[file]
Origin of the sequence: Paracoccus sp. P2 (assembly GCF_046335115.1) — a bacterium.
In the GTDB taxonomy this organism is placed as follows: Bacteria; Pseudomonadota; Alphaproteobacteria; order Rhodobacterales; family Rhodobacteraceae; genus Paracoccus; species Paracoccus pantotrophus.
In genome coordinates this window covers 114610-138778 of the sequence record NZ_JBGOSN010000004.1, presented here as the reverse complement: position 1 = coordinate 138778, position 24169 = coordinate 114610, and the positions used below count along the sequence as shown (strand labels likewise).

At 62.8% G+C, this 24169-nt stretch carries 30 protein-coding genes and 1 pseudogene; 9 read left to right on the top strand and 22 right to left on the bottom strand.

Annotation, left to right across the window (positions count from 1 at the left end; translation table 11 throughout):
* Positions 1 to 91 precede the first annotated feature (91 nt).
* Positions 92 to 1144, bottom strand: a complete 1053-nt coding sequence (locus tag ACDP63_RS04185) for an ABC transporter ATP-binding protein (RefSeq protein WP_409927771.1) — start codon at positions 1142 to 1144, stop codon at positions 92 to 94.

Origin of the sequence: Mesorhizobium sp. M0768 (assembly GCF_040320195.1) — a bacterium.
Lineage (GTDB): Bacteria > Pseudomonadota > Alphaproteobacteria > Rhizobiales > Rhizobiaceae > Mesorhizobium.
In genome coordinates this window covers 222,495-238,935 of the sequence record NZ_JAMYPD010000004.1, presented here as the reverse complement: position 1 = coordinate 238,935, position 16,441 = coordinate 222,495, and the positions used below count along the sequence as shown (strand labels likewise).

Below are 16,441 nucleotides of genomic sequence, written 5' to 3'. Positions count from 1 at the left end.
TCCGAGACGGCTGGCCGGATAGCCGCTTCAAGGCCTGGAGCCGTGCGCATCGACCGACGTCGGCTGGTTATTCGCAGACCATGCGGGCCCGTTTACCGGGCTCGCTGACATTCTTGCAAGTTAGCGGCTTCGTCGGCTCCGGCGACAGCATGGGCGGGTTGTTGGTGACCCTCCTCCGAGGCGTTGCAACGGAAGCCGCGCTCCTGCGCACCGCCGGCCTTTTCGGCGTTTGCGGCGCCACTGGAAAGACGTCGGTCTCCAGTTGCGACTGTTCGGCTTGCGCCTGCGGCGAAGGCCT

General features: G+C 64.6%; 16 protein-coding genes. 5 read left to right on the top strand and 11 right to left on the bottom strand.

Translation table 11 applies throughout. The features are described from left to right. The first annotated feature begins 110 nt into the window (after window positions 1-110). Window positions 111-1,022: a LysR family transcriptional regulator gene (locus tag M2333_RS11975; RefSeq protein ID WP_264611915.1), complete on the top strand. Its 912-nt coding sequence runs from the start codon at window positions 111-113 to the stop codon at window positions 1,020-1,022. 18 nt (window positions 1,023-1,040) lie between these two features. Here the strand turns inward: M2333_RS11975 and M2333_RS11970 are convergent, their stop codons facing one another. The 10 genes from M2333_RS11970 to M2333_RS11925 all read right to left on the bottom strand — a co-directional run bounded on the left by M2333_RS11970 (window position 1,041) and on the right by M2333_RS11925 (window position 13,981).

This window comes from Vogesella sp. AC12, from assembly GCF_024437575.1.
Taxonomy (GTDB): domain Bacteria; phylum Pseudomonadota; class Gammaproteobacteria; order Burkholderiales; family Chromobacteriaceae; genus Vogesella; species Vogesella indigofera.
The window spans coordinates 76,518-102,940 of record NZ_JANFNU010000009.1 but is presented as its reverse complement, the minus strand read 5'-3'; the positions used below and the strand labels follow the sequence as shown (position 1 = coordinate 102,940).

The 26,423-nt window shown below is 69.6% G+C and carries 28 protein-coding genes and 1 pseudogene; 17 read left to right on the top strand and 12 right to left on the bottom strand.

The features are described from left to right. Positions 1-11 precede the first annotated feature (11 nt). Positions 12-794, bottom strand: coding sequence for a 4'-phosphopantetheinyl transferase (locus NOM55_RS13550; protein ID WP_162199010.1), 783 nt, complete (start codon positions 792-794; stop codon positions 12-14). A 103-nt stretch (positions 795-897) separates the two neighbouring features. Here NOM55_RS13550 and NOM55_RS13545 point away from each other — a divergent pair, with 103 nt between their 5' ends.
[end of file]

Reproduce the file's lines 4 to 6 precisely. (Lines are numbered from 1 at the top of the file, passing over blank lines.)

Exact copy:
At 62.8% G+C, this 24169-nt stretch carries 30 protein-coding genes and 1 pseudogene; 9 read left to right on the top strand and 22 right to left on the bottom strand.

Annotation, left to right across the window (positions count from 1 at the left end; translation table 11 throughout):
* Positions 1 to 91 precede the first annotated feature (91 nt).